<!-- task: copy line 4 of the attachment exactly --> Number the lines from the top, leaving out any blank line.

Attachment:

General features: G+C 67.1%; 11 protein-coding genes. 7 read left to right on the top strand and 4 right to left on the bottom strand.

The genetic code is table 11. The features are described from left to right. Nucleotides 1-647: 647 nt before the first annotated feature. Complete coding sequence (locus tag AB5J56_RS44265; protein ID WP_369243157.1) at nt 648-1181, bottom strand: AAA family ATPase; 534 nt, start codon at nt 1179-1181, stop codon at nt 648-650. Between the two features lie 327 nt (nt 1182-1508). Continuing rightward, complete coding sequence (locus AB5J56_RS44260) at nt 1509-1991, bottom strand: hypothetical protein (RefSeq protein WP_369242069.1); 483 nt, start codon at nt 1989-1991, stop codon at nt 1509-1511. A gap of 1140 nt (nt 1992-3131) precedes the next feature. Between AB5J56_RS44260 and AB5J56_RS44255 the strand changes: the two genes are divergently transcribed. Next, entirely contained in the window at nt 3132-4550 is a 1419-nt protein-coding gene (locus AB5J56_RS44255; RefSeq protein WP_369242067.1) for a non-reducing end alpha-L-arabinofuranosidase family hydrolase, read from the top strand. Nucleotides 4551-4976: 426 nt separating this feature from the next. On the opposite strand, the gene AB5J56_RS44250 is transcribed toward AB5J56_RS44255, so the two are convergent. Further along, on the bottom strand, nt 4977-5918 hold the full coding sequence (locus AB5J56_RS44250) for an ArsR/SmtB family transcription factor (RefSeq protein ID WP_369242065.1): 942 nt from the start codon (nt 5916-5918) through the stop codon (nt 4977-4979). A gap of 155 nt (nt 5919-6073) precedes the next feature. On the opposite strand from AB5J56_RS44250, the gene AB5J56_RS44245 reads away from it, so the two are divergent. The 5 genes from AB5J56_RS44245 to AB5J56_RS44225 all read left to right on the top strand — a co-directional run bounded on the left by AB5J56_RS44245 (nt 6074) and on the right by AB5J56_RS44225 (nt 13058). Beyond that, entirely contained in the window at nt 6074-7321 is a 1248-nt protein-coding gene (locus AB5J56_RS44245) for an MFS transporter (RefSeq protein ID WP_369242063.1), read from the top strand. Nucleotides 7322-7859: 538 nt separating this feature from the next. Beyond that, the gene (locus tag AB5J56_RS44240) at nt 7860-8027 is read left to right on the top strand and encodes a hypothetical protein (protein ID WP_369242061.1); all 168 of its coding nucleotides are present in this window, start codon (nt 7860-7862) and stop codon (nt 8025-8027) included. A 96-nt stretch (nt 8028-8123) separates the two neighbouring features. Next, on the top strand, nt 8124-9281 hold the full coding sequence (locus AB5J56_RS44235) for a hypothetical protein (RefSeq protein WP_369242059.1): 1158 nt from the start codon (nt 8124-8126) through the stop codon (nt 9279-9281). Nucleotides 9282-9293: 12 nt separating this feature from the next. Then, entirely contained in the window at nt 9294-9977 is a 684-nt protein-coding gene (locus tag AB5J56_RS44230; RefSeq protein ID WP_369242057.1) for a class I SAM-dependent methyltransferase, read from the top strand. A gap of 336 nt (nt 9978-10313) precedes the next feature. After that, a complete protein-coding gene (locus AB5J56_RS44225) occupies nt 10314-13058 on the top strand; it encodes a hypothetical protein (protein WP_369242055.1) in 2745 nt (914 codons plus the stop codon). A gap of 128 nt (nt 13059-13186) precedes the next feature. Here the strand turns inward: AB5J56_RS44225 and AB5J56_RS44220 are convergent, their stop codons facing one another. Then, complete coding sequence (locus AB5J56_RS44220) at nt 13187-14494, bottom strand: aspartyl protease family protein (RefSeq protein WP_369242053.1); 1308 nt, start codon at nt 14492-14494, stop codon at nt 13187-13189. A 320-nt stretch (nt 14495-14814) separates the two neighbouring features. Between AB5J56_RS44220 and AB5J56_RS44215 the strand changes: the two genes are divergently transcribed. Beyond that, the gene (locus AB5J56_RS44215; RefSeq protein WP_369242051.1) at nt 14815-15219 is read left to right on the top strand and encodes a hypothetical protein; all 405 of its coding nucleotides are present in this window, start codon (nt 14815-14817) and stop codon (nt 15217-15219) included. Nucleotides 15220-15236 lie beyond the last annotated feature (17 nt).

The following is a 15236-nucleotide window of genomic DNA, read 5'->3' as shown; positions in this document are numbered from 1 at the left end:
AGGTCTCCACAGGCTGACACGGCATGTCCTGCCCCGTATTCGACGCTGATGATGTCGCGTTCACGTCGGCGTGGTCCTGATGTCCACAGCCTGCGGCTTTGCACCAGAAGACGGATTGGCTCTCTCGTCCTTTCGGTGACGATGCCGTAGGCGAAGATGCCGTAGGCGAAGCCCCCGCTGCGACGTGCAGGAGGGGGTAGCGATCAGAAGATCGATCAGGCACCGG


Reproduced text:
AGGTCTCCACAGGCTGACACGGCATGTCCTGCCCCGTATTCGACGCTGATGATGTCGCGTTCACGTCGGCGTGGTCCTGATGTCCACAGCCTGCGGCTTTGCACCAGAAGACGGATTGGCTCTCTCGTCCTTTCGGTGACGATGCCGTAGGCGAAGATGCCGTAGGCGAAGCCCCCGCTGCGACGTGCAGGAGGGGGTAGCGATCAGAAGATCGATCAGGCACCGG